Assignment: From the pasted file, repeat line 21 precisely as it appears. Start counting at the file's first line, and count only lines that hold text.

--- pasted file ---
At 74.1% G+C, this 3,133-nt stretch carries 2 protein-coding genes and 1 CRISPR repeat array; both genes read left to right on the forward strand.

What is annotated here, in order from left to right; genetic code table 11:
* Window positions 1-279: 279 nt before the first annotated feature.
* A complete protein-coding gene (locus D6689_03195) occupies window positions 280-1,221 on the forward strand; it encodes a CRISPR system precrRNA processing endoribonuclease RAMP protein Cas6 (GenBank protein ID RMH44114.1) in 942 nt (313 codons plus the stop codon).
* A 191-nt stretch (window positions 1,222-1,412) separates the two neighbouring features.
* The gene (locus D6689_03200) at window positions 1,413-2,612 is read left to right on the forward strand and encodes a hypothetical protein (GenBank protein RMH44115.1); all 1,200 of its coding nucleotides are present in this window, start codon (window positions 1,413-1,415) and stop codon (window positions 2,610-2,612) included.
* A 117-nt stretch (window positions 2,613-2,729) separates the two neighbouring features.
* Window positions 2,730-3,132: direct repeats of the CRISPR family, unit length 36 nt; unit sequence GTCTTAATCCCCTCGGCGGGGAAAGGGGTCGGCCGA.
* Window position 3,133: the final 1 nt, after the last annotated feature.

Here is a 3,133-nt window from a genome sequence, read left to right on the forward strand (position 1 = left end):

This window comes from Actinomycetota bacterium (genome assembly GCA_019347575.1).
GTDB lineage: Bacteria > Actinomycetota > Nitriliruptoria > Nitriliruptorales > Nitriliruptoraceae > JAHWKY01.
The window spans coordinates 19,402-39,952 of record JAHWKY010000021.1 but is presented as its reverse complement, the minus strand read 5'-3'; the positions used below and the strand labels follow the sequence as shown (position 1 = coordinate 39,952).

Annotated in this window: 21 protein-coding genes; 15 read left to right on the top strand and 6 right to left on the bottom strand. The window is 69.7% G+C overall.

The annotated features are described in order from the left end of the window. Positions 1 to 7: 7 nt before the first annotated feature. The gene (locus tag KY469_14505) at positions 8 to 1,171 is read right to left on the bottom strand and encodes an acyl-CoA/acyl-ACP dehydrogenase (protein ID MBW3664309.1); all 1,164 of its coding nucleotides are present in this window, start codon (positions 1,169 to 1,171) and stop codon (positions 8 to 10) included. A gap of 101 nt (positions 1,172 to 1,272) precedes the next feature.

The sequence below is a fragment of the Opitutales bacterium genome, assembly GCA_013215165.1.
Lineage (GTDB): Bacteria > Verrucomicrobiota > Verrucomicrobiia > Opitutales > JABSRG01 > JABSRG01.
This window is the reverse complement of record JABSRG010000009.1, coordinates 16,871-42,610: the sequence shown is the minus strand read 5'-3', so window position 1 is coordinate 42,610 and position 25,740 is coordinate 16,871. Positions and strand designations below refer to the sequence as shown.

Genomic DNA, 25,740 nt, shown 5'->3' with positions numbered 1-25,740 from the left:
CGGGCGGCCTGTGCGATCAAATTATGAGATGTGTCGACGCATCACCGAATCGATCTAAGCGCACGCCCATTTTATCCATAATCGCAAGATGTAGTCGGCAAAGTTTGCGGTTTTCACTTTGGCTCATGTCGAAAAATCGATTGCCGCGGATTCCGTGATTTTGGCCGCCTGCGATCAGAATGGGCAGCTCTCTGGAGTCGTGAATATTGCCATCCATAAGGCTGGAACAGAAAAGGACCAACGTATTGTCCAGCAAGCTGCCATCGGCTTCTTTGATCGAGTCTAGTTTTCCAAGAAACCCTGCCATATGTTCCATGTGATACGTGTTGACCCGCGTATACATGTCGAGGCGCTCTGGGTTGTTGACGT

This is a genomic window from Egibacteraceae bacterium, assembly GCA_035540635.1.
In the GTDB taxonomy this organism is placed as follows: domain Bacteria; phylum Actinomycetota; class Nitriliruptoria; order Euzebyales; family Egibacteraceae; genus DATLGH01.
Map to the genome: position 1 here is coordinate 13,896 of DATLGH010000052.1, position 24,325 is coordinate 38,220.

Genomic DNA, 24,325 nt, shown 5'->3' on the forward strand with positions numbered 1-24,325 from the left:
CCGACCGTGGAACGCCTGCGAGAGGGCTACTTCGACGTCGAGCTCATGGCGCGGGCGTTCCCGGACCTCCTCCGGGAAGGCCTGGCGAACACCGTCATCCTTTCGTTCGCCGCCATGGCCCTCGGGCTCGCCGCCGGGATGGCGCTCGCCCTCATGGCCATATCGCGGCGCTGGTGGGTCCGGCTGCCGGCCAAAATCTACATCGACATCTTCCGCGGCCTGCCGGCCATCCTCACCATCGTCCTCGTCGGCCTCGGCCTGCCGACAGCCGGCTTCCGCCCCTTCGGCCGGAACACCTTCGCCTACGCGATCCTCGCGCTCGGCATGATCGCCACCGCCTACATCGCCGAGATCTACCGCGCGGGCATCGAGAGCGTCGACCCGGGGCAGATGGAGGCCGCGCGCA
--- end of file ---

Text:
This is a genomic window from Egibacteraceae bacterium, assembly GCA_035540635.1.